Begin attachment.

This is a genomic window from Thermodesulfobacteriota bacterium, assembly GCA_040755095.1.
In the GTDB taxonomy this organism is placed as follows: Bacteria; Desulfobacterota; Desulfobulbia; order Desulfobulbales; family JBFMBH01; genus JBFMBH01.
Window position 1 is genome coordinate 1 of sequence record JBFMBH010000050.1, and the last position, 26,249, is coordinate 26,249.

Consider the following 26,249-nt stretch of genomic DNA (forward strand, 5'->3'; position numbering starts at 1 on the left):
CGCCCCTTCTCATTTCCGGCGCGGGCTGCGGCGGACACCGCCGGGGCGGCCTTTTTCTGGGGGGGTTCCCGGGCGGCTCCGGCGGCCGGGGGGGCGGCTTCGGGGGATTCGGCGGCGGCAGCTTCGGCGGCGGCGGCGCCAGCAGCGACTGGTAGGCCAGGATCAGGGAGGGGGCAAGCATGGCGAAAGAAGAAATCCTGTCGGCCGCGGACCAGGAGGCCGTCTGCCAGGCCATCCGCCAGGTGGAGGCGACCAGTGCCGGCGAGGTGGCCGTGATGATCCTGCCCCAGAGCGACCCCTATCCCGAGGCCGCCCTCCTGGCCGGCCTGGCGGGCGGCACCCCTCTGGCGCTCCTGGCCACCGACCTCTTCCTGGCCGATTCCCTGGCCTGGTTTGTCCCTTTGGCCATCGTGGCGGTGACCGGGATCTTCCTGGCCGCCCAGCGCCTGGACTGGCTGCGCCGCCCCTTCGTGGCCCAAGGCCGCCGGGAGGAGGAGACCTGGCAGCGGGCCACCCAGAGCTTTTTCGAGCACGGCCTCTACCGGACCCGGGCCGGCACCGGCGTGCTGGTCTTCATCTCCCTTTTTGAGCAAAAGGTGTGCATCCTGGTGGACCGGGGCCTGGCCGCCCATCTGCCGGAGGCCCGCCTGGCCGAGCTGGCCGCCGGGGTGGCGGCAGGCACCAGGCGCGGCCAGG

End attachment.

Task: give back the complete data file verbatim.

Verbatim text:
This is a genomic window from Thermodesulfobacteriota bacterium, assembly GCA_040755095.1.
In the GTDB taxonomy this organism is placed as follows: Bacteria; Desulfobacterota; Desulfobulbia; order Desulfobulbales; family JBFMBH01; genus JBFMBH01.
Window position 1 is genome coordinate 1 of sequence record JBFMBH010000050.1, and the last position, 26,249, is coordinate 26,249.

Consider the following 26,249-nt stretch of genomic DNA (forward strand, 5'->3'; position numbering starts at 1 on the left):
CGCCCCTTCTCATTTCCGGCGCGGGCTGCGGCGGACACCGCCGGGGCGGCCTTTTTCTGGGGGGGTTCCCGGGCGGCTCCGGCGGCCGGGGGGGCGGCTTCGGGGGATTCGGCGGCGGCAGCTTCGGCGGCGGCGGCGCCAGCAGCGACTGGTAGGCCAGGATCAGGGAGGGGGCAAGCATGGCGAAAGAAGAAATCCTGTCGGCCGCGGACCAGGAGGCCGTCTGCCAGGCCATCCGCCAGGTGGAGGCGACCAGTGCCGGCGAGGTGGCCGTGATGATCCTGCCCCAGAGCGACCCCTATCCCGAGGCCGCCCTCCTGGCCGGCCTGGCGGGCGGCACCCCTCTGGCGCTCCTGGCCACCGACCTCTTCCTGGCCGATTCCCTGGCCTGGTTTGTCCCTTTGGCCATCGTGGCGGTGACCGGGATCTTCCTGGCCGCCCAGCGCCTGGACTGGCTGCGCCGCCCCTTCGTGGCCCAAGGCCGCCGGGAGGAGGAGACCTGGCAGCGGGCCACCCAGAGCTTTTTCGAGCACGGCCTCTACCGGACCCGGGCCGGCACCGGCGTGCTGGTCTTCATCTCCCTTTTTGAGCAAAAGGTGTGCATCCTGGTGGACCGGGGCCTGGCCGCCCATCTGCCGGAGGCCCGCCTGGCCGAGCTGGCCGCCGGGGTGGCGGCAGGCACCAGGCGCGGCCAGG